Alcon's Karen Fowler says the 'devil is in the detail' when it comes to reform of funding for medical devices but that any changes should not do anything to undermine access and choice.
An ageing population means a growing number of Australians will suffer from some form of sight loss in the future.
According to the Australian Bureau of Statistics, over 13 million Australians have one or more chronic (long-term) eye conditions – including 411,000 with cataract. And with its close association with ageing, eventually, nearly everyone will develop a cataract if they live long enough.
Private health insurance ensures Australians needing to access cataract surgery are covered and have choice – the ability to access treatment in public or private hospitals as a private patient, and their doctor of choice.
Cataract surgery is the most common procedure for admissions from elective surgery waiting lists. Australians can wait up to a year (334 days) to access
cataract surgery in the public hospital.
For some, persisting with poor vision for up to a year to be treated in a public hospital may not be worth the risk – especially considering modern cataract surgery is a highly effective and cost-efficient procedure with a low risk of complications.
Just as important, investing in private health insurance also means a patient’s doctor can choose the best technology for them at their time of clinical need, without out-of-pocket costs.
Advanced medical devices are transforming eye care - and their impact goes beyond improved visual outcomes for patients. In the case of cataract, worsening vision leads to impediments in daily activities, a higher risk of falls and depression.
For Australians needing surgery for cataract, private health insurance has delivered value by enabling access to the most suitable medical technology for their needs as well as the doctor of their choice, without the stress of unforeseen out-of-pocket costs.
Patients trust their private health insurance to cover them for their hospital and procedure costs. Under the current system patients are covered for advanced medical devices or ‘prosthesis’ that works for their individual clinical circumstances - regardless of the cost of that item. This gives them value from their insurance.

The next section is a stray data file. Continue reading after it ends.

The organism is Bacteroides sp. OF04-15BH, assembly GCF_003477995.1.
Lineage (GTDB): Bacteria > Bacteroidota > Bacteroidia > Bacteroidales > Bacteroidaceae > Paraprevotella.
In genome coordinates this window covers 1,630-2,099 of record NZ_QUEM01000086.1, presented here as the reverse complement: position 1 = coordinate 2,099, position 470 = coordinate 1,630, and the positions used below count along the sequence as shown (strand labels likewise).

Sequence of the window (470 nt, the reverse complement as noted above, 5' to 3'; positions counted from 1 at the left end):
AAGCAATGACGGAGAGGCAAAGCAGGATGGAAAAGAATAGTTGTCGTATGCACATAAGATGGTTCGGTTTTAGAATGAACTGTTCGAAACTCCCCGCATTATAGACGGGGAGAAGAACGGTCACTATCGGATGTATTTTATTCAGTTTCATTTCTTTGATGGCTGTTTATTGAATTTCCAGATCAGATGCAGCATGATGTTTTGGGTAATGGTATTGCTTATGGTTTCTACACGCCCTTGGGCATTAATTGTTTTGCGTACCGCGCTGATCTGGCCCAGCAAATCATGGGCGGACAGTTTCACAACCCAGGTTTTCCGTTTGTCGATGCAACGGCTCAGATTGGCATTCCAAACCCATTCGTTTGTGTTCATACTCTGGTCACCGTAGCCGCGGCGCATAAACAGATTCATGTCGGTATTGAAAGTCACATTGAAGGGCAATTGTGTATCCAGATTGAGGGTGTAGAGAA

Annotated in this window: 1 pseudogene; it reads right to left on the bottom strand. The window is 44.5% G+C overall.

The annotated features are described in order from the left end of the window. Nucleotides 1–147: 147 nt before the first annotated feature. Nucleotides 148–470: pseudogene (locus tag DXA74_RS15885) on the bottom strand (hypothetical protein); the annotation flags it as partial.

But, less choice for doctors and patients may be in sight following the Government’s recently announced changes to access to medical devices through private health insurance.
On the surface, the proposed reforms promise reduced private health insurance premiums as well as increased private health insurance ‘coverage and affordability’. However, when we examine closer, one could say the devil is in the detail.
The government’s 'Modernising and improving the private health insurance Prostheses List' could ultimately mean reduced clinical choice of prosthesis by the medical practitioner, as well as limited access to the full range of prosthetic items to suit patients’ different clinical needs.
This will ultimately mean that patients, despite having private health insurance, may in the near future, incur out-of-pocket costs for a prosthetic item/s.
Privately insured patients who don’t see the value will opt out and join ‘the year-long wait’ to have their cataract surgery in the public system or pay an out-of-pocket cost so they have choice of an advanced medical device. Sadly, for many Australians, this cost would be prohibitive.
Australia has a world-class health system and we should strive to continue to maintain a high standard when it comes to medical advances – especially where Australians are at risk of losing their vision. Consumers need to know the value they receive from their private health insurance – and that requires greater transparency from our healthcare system – a system that is promising to deliver the best health outcomes for Australians.
Karen Fowler is the country manager and cluster franchise head for surgical at Alcon Australia and New Zealand.